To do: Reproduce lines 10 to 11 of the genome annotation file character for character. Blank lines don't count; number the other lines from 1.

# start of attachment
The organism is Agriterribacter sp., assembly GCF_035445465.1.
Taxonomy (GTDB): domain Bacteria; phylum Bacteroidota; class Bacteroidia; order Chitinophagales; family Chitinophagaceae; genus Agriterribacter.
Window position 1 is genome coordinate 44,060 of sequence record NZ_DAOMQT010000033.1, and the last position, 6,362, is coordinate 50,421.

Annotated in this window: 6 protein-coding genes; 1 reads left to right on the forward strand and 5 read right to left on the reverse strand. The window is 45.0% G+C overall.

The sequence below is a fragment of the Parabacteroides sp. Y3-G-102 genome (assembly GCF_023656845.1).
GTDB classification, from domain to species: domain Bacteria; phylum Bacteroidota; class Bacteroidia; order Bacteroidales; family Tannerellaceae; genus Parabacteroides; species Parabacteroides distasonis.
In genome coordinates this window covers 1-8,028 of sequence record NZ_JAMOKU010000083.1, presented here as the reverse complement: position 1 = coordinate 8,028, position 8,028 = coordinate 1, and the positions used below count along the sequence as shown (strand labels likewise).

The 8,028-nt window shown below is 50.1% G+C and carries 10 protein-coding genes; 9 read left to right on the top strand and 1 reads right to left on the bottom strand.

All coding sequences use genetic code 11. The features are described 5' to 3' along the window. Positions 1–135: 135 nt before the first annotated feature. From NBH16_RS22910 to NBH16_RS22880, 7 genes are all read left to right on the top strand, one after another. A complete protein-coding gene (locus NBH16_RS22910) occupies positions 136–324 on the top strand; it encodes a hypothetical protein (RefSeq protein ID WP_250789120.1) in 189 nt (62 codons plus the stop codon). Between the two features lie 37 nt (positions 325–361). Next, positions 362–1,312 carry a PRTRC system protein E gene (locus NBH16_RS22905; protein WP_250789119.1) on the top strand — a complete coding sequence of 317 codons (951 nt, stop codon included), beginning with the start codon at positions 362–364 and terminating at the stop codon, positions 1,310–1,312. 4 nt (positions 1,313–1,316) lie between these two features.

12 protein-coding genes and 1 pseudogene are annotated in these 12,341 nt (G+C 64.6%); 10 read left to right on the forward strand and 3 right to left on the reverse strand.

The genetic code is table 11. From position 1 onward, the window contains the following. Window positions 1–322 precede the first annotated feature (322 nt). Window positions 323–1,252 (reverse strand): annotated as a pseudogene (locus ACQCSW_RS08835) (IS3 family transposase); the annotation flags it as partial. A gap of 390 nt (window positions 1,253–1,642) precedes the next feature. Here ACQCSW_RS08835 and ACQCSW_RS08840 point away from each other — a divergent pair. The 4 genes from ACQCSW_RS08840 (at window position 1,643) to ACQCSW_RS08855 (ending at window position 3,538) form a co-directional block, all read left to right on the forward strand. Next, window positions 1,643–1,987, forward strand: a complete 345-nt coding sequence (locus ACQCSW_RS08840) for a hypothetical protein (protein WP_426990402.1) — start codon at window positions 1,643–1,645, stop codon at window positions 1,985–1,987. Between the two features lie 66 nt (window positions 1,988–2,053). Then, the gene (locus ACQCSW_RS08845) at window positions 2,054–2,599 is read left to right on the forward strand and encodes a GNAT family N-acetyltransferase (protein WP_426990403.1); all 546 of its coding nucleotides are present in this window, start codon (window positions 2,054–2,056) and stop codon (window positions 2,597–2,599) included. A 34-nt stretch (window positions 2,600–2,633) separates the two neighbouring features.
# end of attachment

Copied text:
12 protein-coding genes and 1 pseudogene are annotated in these 12,341 nt (G+C 64.6%); 10 read left to right on the forward strand and 3 right to left on the reverse strand.

The genetic code is table 11. From position 1 onward, the window contains the following. Window positions 1–322 precede the first annotated feature (322 nt). Window positions 323–1,252 (reverse strand): annotated as a pseudogene (locus ACQCSW_RS08835) (IS3 family transposase); the annotation flags it as partial. A gap of 390 nt (window positions 1,253–1,642) precedes the next feature. Here ACQCSW_RS08835 and ACQCSW_RS08840 point away from each other — a divergent pair. The 4 genes from ACQCSW_RS08840 (at window position 1,643) to ACQCSW_RS08855 (ending at window position 3,538) form a co-directional block, all read left to right on the forward strand. Next, window positions 1,643–1,987, forward strand: a complete 345-nt coding sequence (locus ACQCSW_RS08840) for a hypothetical protein (protein WP_426990402.1) — start codon at window positions 1,643–1,645, stop codon at window positions 1,985–1,987. Between the two features lie 66 nt (window positions 1,988–2,053). Then, the gene (locus ACQCSW_RS08845) at window positions 2,054–2,599 is read left to right on the forward strand and encodes a GNAT family N-acetyltransferase (protein WP_426990403.1); all 546 of its coding nucleotides are present in this window, start codon (window positions 2,054–2,056) and stop codon (window positions 2,597–2,599) included. A 34-nt stretch (window positions 2,600–2,633) separates the two neighbouring features.